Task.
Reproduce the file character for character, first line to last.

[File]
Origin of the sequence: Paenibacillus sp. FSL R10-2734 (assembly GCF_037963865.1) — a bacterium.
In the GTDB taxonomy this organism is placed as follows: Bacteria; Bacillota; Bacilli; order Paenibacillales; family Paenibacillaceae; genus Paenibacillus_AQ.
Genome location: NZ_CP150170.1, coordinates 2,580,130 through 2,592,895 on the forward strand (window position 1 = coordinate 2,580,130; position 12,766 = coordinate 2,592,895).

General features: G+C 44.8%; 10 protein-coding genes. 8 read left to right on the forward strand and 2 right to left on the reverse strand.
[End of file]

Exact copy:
Origin of the sequence: Paenibacillus sp. FSL R10-2734 (assembly GCF_037963865.1) — a bacterium.
In the GTDB taxonomy this organism is placed as follows: Bacteria; Bacillota; Bacilli; order Paenibacillales; family Paenibacillaceae; genus Paenibacillus_AQ.
Genome location: NZ_CP150170.1, coordinates 2,580,130 through 2,592,895 on the forward strand (window position 1 = coordinate 2,580,130; position 12,766 = coordinate 2,592,895).

General features: G+C 44.8%; 10 protein-coding genes. 8 read left to right on the forward strand and 2 right to left on the reverse strand.